Environment and Breast Cancer: Science Review

Evidence From Humans
Print this page
Birth weight and breast cancer risk
Troisi, R., Hatch, E. E., Titus-Ernstoff, L., Palmer, J. R., Hyer, M., Strohsnitter, W. C., Robboy, S. J., Kaufman, R., Herbst, A., Adam, E., Hoover, R. N. Br J Cancer. 2006. 94:11, 1734-7.
Topic area
Early life exposures
Study design
Prospective cohort study
Funding agency
Not reported
Study Participants
Menopausal Status
The menopausal status of women included in this study is listed here.
Number in Cohort
Cohort: 5847
Cohort participation rate
More than 70% for the overall population, no detai
Participant selection: Inclusion and exclusion criteria
Criteria used to select participants in the study.
DESAD Dieckmann WHS offspring In: individuals with medical record documentation of DES exposure and a comparable cohort of unexposed women were the base population of the study. Eligible subjects of this study are women with birth weight data and who were free of breast cancer at the start of the follow-up. Ex: prevalent breast cancer cases and women with no birth weight data at baseline
Comment about participation selection
The study cohort was organized initially for the study of DES exposure, therefore the study population may not be representative of the general population.
Exposure Investigated
Exposures investigated
Birth weight, gestational age
How exposure was measured
Medical records (80%) Other: Mother's report (20%)
Exposure assessment comment
Data on gestational age and birth weight were derived from mothers' report among 20% of participants
Statistical Analysis
Breast cancer outcome investigated
Primary invasive breast cancer
Ethnic groups with separate analysis
If this study provided a separate analysis by ethnic or racial group, the groups are listed here.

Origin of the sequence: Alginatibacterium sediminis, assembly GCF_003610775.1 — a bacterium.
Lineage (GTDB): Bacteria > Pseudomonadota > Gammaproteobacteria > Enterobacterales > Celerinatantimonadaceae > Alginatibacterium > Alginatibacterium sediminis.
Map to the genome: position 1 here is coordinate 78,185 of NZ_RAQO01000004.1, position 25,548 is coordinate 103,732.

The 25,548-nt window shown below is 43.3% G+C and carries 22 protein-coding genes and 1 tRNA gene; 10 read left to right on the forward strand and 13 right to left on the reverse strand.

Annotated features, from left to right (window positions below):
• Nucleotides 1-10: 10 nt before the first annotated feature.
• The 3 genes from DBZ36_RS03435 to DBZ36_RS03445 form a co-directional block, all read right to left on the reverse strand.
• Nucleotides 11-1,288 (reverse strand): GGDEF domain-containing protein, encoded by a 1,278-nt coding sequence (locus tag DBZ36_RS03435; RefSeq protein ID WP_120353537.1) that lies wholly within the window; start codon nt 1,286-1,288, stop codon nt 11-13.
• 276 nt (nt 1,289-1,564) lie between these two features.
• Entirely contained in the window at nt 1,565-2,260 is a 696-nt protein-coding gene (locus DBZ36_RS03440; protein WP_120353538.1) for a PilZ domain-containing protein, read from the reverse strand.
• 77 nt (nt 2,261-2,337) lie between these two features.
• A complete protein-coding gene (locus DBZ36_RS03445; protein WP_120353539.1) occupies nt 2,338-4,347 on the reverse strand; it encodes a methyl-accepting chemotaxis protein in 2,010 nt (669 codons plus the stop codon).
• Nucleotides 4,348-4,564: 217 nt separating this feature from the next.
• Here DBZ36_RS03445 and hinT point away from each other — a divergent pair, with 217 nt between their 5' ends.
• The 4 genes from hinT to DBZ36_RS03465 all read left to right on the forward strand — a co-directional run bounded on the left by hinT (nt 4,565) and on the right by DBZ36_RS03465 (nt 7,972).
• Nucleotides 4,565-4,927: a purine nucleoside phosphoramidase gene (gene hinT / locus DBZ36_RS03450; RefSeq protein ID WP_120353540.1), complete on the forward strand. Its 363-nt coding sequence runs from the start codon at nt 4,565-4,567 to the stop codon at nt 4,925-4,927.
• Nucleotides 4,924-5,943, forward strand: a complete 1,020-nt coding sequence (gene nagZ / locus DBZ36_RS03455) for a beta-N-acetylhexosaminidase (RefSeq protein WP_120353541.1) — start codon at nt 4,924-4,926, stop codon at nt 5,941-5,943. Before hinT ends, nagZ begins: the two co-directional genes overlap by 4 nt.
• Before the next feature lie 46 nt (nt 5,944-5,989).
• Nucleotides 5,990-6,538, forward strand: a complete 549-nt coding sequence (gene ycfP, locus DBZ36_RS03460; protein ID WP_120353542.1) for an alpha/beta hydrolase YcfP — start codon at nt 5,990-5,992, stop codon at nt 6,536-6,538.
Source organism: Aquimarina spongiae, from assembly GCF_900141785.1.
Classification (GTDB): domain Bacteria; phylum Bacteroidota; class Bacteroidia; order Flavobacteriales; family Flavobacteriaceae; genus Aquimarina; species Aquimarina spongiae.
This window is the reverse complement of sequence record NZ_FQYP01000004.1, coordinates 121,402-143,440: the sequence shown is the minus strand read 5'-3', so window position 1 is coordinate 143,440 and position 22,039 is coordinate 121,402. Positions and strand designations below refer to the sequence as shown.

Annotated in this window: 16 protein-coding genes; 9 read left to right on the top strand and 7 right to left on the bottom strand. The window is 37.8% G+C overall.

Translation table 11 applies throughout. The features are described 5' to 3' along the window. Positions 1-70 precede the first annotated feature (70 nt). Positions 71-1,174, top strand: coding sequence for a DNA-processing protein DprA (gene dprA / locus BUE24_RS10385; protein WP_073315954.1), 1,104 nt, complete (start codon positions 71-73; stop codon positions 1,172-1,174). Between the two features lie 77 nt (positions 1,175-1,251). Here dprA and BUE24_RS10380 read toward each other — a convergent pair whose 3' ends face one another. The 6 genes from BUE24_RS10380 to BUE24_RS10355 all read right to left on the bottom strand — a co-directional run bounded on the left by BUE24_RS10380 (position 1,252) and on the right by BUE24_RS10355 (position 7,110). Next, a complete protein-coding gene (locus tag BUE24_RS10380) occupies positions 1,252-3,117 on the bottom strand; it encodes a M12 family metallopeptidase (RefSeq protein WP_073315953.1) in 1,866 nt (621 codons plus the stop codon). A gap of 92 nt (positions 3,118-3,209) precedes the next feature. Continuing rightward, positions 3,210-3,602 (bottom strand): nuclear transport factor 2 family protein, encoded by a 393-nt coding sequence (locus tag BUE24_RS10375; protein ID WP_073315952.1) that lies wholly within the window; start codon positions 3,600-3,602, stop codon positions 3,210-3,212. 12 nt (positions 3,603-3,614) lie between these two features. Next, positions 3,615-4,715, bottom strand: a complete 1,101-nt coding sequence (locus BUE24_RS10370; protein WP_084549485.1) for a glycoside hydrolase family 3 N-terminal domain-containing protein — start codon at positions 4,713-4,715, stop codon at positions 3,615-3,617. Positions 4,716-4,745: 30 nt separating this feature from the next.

Confounders considered
Other breast cancer risk factors, such as family history, age at first birth, and hormone replacement therapy use, that were taken into account in the study.
Age. Additional adjustment for calendar year, cohort, age, education, age at menarche, parity, menopausal status, height, body mass index, mother's smoking during pregnancy, DES exposure, and family history of breast cancer did not change effect estimates
Genetic characterization included
If the study analyzed relationships between environmental factors and inherited genetic variations, this field will be marked “Yes.” “No”, if not.
Description of major analysis
Poisson regression was used to estimate age-adjusted incidence rate ratios. Potential confounding by other covariates were considered but not reported since the results did not change for more than 10% after additional adjustment. Potential effect modific
Strength of associations reported
Birth weight: 1.09 (0.66, 1.8)
Gestational age: 0.68 (0.34, 1.4)
Results Comments
Birth weight was likely to be related to breast cancer incidence among younger women and women with higher education. Gestational age was associated with breast cancer incidence.
Author address
Division of Cancer Epidemiology and Genetics, National Cancer Institute, National Institutes of Health, Department of Health and Human Services, Bethesda, MD 20892, USA. troisir@mail.nih.gov